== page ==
How to detach from Fear in a polarized world?
When we think of Zen we think of a solitary monk sitting under a tree in a remote area chanting or simply meditating. Most of the time we never think to cross Zen and politics. Politics has turned into a rough sport between high rolling lobbyists and power hungry politicians. Not to be naive, not all politicians start out bad, nor do all of them end up bad. It’s the system that we should blame, and the system is where we can inject a drop of Zen.
The Mall in Washington, D.C. is almost twice as large as the Vatican City. That size may give you some insight into how we feel about our political system. For decades, we have viewed ourselves as the ultimate power structure, untouchable, and incorruptible. In large scale, when claims such as these are made we know that the system is simply better at hiding the problems rather than fixing them. Therefore, we must act like a dedicated monk and dissect the way we think about politics and our government in order to develop some detachment and peace from it.
Detachment? Yes, that was the implication. How can something so deeply rooted become detached from our sense of self? This is where Zen comes in; we need to establish political information and structure as if we were handling our ego. When we look at our ego, i.e., sense of self, we often look at the parts that make it up. Our likes/dislikes, fears, wants, needs, and conditioning. This too can be applied to the way we interact with political matters. We must first understand the conditioning that is involved.
Is our way of looking at politics conditioned by the way we were raised?
Are the views we hold true naturally ours?
Are there other views that appeal to us but we have been too scared to embrace them for reason of exclusion from friends or family?
When we get to the center of the answers to these questions we realize that not all of our views are as organic as we originally thought. We find that many of our base views about politics are founded in past condition and fear. Ironically, these are the two main culprits when dealing with the ego as well. By using awareness and compassion we can learn to embrace the view we are more apt to hold as true versus the preprogrammed methods of looking at the political system.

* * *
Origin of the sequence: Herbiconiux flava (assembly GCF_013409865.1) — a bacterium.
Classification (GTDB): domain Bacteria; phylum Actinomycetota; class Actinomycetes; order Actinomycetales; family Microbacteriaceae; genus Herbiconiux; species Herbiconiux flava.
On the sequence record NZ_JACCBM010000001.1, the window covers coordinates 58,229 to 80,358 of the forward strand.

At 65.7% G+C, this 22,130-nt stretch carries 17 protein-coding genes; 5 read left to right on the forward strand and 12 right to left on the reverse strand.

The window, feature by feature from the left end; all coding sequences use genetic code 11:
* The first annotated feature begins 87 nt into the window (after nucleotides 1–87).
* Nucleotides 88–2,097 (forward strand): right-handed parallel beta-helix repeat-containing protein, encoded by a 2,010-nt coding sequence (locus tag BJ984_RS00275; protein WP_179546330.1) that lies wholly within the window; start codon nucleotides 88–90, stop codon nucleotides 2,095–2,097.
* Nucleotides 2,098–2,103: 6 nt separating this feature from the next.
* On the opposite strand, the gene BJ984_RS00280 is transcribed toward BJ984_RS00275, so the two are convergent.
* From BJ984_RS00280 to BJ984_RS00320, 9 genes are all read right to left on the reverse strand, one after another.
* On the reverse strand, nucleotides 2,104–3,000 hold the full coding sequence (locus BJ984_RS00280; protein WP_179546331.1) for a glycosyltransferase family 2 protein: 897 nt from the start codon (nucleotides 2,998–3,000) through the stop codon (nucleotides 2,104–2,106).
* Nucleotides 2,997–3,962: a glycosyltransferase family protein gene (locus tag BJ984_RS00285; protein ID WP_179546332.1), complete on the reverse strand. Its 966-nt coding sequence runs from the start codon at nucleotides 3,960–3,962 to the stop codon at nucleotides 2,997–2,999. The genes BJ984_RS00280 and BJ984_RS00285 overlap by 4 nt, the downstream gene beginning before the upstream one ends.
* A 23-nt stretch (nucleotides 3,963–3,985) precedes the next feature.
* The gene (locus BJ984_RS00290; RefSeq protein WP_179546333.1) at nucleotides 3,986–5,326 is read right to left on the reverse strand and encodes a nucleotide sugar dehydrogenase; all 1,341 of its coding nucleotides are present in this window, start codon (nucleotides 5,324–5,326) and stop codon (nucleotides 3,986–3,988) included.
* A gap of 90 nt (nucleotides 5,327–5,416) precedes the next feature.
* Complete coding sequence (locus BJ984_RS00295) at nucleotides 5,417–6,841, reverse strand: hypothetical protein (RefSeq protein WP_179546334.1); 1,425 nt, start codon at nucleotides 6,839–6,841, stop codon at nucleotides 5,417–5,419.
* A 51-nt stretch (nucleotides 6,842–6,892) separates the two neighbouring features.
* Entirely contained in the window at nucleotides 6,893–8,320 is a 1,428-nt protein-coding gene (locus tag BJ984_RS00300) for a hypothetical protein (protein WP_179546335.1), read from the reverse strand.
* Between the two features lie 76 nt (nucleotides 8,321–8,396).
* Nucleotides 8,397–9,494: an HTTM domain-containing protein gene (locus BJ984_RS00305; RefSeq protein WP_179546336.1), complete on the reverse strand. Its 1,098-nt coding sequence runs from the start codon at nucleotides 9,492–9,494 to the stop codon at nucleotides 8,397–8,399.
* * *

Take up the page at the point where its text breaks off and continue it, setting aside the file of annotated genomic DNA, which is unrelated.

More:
Through this introspection, we can understand more clearly our position with larger issues that affect the whole of humanity. We are, therein, able to step back and look at our interpersonal relationships associated with the political topic. Would we no longer be friends with some people? No, that’s an alienation tactic. Instead, we would establish rapport with those of different view structure in order to know them as better human beings, allowing them space to express their individuality. This could also be summed up as, political compassion.
After we have taken a step backwards, we are now ready to look for patterns in the way we react to political statements and situations. Are we subjecting ourselves to conditioned habitual forms of action and reaction that place us in a defensive stance when confronted with opposing views? How does this deepen our relationships with others or spark real solutions towards pending political problems? Most of the time they don’t. By acting in knee-jerk fashion we don’t give space for our thoughts to breath. We react habitually because we are comfortable (settling) with that way of reacting to conflict. Most of the time these are defense mechanisms that are put into place to keep us from getting hurt. When discussing politics with someone of different view keeping our thoughts and reactions in check is incredibly important towards the validity of the relationship. Unfortunately, politics has a way of dividing friends, family, and organizations. We become deeply invested in our point of view, so much that we forget that there are other points of view out there that may be right as well even if they are conflicting with ours.
As we endure this time of political change we need to approach each situation as a time to become more aware, egos in check, and watchful of how we react. And just like in 1798 when John Adams spent seven months on his farm in Massachusetts to care for his ill wife Abigail, we too should take time out to take care of the system that is in need of constant care and attention.